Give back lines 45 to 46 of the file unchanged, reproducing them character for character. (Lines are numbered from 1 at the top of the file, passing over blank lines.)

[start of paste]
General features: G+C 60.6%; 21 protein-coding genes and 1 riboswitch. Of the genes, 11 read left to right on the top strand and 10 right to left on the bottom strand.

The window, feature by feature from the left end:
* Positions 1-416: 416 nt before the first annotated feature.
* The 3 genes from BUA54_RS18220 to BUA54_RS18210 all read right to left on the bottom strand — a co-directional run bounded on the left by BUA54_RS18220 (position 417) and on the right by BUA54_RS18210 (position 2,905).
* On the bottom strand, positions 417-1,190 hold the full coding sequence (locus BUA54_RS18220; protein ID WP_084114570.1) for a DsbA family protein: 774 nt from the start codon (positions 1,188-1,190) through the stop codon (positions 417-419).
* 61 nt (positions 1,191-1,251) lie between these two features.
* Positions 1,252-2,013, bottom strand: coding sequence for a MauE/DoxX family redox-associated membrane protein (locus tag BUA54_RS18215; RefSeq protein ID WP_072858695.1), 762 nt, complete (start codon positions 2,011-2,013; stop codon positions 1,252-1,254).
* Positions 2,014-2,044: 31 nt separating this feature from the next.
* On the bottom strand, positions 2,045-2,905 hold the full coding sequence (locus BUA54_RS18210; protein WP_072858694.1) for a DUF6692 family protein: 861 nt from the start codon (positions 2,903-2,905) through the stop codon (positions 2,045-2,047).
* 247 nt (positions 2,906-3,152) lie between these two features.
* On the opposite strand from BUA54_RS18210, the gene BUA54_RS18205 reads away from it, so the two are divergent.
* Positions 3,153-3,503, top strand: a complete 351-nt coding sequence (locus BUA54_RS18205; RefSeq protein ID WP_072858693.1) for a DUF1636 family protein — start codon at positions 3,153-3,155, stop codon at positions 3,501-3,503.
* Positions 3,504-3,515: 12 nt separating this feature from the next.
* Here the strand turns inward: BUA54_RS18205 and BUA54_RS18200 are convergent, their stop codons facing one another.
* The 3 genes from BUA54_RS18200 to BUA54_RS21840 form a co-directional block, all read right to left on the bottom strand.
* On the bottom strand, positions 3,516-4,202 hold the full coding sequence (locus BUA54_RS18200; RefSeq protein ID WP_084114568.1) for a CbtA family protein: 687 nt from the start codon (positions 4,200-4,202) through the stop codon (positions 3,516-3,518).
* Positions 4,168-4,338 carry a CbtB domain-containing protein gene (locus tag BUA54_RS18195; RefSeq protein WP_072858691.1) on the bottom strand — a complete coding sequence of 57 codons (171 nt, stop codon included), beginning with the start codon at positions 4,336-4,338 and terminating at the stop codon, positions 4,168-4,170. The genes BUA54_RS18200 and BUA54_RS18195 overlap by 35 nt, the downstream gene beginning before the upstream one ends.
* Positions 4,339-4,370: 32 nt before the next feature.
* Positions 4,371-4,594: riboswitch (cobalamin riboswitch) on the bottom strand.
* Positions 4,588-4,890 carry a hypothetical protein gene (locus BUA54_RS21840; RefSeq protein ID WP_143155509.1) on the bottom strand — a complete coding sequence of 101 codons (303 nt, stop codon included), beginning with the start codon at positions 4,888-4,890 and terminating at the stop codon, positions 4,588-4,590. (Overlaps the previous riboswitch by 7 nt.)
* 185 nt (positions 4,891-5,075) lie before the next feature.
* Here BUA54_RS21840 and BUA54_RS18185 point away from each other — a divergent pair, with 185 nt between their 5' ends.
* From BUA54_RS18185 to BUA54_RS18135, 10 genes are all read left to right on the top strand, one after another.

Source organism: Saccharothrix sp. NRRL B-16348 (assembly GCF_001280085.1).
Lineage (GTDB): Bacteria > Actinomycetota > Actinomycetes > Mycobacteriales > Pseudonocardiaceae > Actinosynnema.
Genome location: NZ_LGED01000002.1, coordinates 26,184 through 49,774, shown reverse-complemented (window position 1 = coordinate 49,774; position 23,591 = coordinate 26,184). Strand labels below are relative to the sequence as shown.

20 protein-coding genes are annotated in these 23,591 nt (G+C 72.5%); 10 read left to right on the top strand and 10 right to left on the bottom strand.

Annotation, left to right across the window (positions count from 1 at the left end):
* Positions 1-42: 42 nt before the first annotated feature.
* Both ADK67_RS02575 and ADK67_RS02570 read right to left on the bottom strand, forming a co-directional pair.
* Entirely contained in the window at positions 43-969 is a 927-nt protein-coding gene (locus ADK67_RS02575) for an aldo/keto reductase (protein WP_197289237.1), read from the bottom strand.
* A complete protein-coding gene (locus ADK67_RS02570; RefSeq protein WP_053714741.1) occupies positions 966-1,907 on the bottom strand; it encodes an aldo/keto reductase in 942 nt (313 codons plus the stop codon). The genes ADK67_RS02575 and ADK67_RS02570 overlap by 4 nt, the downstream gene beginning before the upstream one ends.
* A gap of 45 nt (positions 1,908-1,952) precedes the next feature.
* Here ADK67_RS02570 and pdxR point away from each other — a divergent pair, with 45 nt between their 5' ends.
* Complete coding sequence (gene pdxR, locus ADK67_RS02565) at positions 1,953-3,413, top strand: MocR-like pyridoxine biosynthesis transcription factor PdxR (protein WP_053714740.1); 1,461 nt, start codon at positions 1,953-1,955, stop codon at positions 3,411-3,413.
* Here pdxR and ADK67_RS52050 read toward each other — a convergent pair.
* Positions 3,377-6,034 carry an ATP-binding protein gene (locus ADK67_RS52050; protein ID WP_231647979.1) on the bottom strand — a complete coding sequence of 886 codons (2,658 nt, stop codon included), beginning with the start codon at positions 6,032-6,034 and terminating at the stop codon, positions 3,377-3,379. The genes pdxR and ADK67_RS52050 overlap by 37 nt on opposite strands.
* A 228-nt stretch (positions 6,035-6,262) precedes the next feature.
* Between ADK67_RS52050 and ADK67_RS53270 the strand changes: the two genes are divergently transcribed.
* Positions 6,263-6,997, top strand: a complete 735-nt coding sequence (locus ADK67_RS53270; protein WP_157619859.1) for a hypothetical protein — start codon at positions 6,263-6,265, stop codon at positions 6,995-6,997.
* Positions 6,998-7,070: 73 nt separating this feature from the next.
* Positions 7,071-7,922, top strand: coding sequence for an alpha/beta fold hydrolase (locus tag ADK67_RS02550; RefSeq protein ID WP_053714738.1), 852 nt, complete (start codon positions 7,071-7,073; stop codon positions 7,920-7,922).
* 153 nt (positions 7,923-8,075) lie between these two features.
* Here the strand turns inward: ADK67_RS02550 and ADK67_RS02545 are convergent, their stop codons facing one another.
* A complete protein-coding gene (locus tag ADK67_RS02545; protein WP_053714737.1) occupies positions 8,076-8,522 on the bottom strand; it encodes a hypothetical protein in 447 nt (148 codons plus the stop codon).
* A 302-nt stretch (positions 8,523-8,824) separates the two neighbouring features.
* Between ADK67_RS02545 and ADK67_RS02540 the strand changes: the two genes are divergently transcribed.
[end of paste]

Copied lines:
* A complete protein-coding gene (locus tag ADK67_RS02545; protein WP_053714737.1) occupies positions 8,076-8,522 on the bottom strand; it encodes a hypothetical protein in 447 nt (148 codons plus the stop codon).
* A 302-nt stretch (positions 8,523-8,824) separates the two neighbouring features.